After you decide on your publishing and promotional goals, it’s time to develop your marketing plan, which will include sales and distribution strategies:

What do you want? What can you afford? What are you willing to do? How many books do you plan to sell? What do you need to do to accomplish that? Write a plan with SMART objectives (specific, measurable, attainable, realistic, time-based), and then figure out what infrastructure you need to put into place to accomplish those objectives.

This is a step many authors skip, either because it doesn’t occur to them, or because they don’t know how to go about developing a workable plan. If you’ve ever written a business plan or sales strategy, you’ll have a good idea how to do this. If you haven’t, get some help.

The basic issues addressed by a marketing plan are:

  • Who is your audience?
  • How will you reach them?
  • Why will they want your product?
  • How will you deliver your product?
  • How much will all this cost?
  • How much will you make?

Here are a few questions to get you started:

  • What is unique about your book? Why would anyone want to buy your book when there are millions of others available? What benefit will readers gain from your book?
  • Who is your target audience, and how do they consume media? Are they on Facebook? Instagram? Twitter? Do they read a particular magazine (maybe you could write an article for that magazine) or newspaper (send a press release to the appropriate editor, and be sure it contains information the editor can actually use, including a news hook).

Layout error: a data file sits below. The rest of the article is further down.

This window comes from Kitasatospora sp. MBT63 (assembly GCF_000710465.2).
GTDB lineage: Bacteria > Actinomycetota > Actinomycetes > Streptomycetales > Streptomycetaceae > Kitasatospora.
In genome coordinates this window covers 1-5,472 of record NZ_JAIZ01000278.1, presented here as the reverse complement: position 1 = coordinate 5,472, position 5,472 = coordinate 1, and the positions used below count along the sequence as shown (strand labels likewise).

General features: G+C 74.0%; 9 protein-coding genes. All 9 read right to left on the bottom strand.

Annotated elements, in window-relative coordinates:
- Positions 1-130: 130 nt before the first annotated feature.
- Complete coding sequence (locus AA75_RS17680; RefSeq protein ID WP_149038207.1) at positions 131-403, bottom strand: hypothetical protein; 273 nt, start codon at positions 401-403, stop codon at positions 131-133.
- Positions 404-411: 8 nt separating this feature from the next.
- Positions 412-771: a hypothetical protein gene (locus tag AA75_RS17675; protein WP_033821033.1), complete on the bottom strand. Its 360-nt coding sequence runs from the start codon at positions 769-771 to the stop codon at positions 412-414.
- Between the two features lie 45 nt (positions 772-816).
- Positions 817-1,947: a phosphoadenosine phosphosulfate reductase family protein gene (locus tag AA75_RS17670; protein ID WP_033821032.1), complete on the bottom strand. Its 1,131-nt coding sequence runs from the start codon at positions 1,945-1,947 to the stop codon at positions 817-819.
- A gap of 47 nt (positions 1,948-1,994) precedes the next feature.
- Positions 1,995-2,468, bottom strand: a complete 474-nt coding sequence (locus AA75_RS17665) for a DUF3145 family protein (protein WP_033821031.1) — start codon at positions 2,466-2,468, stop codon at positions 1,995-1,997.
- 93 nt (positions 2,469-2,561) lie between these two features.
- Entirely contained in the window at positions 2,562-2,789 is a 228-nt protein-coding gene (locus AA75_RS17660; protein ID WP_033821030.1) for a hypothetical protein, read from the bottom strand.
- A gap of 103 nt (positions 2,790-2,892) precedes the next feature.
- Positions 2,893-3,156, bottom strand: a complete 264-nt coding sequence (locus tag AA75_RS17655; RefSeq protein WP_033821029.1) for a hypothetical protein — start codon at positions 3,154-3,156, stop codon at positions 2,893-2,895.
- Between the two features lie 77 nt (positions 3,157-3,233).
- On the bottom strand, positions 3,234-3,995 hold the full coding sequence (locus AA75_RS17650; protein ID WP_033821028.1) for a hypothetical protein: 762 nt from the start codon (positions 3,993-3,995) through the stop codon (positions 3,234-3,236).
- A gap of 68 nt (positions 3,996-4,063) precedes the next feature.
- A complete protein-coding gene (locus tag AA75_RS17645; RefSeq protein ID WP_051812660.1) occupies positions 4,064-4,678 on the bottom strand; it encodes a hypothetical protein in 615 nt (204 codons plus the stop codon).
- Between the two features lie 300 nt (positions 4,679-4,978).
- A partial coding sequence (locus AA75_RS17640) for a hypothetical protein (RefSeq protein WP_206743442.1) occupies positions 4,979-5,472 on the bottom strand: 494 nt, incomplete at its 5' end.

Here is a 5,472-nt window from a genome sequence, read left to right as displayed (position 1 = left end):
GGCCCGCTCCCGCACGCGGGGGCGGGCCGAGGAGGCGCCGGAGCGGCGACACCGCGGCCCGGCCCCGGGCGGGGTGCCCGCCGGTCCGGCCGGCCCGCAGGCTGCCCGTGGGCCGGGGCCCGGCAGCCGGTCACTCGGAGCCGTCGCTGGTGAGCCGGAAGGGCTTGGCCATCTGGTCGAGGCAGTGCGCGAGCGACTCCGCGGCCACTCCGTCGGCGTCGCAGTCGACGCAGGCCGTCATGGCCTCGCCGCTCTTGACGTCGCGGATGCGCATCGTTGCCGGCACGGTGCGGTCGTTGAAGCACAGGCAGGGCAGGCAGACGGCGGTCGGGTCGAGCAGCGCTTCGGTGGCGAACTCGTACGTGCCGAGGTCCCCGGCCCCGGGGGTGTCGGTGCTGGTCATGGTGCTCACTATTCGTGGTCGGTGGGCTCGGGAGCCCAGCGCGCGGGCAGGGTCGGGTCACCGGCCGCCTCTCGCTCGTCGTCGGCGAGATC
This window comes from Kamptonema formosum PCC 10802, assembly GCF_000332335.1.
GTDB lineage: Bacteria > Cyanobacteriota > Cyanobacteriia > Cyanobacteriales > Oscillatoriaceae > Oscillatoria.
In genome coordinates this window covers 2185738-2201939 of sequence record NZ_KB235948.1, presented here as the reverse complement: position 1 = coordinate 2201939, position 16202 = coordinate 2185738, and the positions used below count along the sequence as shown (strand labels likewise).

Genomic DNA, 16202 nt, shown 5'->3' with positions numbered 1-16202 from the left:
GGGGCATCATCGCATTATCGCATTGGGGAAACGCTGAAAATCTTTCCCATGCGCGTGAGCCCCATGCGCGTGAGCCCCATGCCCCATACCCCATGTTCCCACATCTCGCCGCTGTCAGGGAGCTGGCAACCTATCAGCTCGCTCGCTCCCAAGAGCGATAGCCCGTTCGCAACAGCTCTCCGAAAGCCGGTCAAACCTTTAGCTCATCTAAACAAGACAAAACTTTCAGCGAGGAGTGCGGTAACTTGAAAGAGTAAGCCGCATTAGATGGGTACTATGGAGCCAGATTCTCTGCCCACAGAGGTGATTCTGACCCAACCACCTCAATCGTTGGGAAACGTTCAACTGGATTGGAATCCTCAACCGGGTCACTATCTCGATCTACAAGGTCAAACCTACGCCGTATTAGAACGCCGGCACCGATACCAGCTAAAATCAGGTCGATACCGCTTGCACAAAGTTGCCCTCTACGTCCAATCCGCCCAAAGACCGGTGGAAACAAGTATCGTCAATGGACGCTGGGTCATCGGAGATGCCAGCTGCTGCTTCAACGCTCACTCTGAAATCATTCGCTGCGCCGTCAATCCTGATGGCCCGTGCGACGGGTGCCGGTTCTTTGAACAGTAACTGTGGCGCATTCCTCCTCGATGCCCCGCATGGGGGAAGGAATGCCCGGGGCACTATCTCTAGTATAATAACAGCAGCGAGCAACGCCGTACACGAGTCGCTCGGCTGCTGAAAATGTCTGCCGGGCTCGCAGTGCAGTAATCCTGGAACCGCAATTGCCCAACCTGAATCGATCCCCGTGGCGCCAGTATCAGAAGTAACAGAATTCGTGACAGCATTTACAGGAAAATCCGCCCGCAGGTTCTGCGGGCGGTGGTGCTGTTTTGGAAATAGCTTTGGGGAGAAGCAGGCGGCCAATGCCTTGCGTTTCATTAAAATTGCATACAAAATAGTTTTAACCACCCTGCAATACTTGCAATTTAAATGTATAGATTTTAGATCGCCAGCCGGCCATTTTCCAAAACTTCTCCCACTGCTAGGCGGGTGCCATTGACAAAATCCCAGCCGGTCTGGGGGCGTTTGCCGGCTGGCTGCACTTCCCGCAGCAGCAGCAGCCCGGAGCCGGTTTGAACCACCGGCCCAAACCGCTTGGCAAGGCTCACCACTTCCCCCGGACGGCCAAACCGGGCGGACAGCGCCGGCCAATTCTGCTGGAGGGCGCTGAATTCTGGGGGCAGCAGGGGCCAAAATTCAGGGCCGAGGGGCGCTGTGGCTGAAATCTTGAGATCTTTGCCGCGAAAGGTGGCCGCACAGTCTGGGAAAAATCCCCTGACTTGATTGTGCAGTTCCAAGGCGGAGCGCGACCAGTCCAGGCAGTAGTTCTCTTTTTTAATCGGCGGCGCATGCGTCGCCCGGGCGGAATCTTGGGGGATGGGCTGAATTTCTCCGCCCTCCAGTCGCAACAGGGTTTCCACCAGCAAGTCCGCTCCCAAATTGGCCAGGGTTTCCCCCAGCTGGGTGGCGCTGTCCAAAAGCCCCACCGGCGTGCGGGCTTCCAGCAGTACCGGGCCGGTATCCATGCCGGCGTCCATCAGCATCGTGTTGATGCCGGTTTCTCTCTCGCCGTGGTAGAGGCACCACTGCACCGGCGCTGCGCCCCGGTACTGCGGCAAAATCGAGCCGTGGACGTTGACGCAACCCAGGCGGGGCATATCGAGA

• What other ways can you connect with your audience? Do they hang out at surf shops or natural food stores? What kinds of classes do they take? Could the local diner sell your cookbook featuring grandma’s recipes? Would the ex-pat community be interested in your book about growing up in the Caribbean?
  • If you plan to sell through bookstores, how will the distribution work? (You’ll want to set up an account at Ingram.) Do you understand the implications of returns when selling printed books through bookstores?
  • If you plan to sell ebooks, have you researched the best-selling price points? Where do you want to offer your book, and which format(s) do you need to develop? (Epub and mobi are currently the main formats in the U.S.)
  • Are you planning to sell your book from the back of the room after your speaking events? How many events do you have lined up, and how many attendees do you expect at each? What percent of attendees do you estimate will buy books? (Have you set up PayPal and Square accounts so you can accept payments on your smartphone or tablet?)
  • Is critical acclaim more important to you than sales? (Yes? You want to be one of those “highly respected and widely unread” authors?) Do you have a robust plan for getting reviews? Who will you ask, and how will you reach them? What will you say? Have you determined which are the most influential reviewers for your genre?
  • How much are you budgeting for marketing? (You’ve already spent money on creating your book: editing, design, printing and shipping. I hope there’s some left for getting it out to the public.) Which marketing activities seem most likely to produce results?

When developing your marketing plan, there’s no one right answer — but there is an answer that’s right for you.

Next: One of the most powerful marketing strategies to consider is working with a promotional partner.